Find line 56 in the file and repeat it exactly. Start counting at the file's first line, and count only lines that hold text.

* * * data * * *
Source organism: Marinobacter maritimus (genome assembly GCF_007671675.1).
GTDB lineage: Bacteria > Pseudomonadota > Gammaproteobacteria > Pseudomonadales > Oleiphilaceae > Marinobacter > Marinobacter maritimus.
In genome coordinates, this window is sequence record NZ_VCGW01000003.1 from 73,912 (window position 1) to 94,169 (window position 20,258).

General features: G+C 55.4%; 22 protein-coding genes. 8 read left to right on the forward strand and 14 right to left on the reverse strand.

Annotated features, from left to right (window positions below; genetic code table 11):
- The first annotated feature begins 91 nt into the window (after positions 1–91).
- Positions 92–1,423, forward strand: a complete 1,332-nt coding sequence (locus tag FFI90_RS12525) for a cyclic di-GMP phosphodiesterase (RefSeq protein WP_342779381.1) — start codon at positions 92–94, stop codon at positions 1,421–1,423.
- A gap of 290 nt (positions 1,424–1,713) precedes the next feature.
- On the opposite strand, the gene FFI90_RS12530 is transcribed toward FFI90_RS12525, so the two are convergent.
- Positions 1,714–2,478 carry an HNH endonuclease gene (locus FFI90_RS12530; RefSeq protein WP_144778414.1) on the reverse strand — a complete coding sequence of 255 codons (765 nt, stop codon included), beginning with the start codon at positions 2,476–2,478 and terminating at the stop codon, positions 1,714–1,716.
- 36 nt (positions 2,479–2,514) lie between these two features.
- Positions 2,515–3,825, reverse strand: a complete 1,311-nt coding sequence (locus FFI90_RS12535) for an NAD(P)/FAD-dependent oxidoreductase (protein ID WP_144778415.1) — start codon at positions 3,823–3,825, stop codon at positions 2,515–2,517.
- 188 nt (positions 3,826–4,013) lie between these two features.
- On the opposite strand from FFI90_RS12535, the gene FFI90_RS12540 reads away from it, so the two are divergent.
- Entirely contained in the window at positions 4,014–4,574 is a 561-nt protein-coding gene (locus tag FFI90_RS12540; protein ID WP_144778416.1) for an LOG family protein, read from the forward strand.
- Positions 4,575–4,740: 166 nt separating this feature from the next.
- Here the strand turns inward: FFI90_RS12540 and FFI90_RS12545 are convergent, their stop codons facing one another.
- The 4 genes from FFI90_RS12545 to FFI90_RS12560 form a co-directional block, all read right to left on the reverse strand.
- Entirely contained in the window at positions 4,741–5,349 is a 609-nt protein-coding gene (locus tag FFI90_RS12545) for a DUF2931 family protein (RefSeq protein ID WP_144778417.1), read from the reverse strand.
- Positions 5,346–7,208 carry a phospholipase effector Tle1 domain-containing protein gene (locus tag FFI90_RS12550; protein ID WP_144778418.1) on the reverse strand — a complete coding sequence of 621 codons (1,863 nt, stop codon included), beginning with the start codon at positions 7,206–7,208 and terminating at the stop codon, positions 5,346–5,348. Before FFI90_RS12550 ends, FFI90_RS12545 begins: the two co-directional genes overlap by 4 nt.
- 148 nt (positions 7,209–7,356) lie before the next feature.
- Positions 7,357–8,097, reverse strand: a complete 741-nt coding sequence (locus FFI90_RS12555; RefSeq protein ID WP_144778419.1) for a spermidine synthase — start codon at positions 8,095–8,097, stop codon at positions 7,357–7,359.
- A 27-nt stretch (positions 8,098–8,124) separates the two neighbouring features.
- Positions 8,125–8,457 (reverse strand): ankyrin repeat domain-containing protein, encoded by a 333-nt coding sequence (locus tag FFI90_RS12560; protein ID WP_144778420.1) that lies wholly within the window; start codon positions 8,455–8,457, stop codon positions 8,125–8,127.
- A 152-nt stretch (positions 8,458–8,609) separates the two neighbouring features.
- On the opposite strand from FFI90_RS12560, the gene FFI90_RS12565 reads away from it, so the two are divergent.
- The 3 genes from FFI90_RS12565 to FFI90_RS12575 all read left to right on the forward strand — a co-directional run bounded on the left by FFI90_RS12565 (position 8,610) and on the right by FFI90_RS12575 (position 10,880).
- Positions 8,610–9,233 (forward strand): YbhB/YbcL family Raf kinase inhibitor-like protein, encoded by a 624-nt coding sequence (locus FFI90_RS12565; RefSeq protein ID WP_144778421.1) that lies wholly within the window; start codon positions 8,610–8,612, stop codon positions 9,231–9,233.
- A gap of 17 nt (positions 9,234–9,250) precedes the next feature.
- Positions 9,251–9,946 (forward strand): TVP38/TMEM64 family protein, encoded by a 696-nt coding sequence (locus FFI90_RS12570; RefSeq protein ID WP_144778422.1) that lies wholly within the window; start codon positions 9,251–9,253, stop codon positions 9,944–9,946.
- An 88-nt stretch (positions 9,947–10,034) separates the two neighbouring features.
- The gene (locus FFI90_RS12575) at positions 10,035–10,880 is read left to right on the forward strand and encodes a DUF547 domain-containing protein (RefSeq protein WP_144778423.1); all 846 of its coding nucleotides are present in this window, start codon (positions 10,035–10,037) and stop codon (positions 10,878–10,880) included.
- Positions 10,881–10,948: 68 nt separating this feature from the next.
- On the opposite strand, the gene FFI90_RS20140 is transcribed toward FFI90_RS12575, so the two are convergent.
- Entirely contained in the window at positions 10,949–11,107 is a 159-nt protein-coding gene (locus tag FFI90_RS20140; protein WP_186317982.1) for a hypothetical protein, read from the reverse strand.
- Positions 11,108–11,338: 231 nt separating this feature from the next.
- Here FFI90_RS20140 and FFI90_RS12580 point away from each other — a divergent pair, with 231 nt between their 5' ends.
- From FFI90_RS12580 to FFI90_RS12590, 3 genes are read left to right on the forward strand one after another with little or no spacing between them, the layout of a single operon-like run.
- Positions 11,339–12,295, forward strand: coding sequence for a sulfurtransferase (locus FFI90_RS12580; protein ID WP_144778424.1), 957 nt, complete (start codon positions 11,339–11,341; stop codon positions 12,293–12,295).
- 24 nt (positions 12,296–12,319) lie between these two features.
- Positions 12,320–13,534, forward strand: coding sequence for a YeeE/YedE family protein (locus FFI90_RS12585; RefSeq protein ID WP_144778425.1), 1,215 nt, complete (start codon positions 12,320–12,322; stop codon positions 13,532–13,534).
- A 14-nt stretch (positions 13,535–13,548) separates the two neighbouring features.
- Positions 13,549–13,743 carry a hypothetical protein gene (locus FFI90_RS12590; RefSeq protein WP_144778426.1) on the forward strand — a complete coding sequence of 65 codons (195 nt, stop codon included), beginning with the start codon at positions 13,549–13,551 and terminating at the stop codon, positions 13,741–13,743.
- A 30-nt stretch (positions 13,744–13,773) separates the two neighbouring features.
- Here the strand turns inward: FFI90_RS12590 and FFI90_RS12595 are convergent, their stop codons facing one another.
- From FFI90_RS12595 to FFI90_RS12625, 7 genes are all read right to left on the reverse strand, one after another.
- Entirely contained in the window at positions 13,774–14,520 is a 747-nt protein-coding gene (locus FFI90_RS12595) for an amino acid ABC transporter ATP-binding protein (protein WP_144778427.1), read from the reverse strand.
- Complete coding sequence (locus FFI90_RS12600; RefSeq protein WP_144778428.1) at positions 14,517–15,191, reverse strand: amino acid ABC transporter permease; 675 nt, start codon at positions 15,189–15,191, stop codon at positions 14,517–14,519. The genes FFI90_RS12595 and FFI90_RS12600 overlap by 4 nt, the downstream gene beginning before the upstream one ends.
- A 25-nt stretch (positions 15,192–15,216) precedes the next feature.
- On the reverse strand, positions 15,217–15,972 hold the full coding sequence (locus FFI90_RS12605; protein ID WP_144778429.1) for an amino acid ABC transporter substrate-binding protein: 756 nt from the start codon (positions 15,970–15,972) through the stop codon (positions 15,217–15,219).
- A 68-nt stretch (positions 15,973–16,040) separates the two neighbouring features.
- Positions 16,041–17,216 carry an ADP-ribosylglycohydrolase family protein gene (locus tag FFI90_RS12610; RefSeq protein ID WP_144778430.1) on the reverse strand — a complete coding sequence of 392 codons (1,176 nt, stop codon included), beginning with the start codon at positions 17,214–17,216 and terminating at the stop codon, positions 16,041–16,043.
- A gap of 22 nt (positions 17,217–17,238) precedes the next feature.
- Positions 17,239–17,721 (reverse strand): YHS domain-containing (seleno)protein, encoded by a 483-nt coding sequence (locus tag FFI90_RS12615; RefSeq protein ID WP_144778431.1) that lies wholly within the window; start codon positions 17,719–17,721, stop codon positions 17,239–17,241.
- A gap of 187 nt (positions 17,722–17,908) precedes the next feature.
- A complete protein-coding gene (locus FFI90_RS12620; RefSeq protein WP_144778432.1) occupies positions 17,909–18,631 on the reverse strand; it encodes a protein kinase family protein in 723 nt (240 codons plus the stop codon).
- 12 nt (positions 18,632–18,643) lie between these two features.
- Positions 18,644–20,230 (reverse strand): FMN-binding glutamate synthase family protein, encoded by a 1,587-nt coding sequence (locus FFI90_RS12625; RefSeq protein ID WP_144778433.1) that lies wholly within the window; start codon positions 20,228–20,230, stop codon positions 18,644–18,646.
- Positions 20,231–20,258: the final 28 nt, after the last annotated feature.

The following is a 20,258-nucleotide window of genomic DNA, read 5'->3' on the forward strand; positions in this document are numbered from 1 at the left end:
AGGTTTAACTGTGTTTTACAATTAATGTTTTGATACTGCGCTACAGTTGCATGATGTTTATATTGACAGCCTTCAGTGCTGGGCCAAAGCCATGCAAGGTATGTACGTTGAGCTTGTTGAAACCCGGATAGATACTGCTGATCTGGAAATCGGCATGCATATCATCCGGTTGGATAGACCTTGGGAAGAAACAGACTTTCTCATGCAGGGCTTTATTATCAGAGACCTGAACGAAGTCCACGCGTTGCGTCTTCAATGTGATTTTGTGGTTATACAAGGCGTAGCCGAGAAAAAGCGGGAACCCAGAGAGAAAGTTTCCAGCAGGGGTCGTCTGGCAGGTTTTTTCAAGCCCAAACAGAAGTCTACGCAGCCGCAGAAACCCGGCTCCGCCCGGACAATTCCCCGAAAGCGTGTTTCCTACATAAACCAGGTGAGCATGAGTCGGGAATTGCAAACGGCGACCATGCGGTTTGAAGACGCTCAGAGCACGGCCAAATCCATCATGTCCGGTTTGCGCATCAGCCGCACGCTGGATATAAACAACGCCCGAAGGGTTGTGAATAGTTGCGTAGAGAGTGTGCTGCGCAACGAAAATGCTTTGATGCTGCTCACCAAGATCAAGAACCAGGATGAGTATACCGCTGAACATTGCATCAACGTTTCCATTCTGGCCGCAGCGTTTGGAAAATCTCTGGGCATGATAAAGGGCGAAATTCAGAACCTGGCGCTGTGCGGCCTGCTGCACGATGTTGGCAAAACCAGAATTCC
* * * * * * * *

- A complete protein-coding gene (locus FFI90_RS12620; RefSeq protein WP_144778432.1) occupies positions 17,909–18,631 on the reverse strand; it encodes a protein kinase family protein in 723 nt (240 codons plus the stop codon).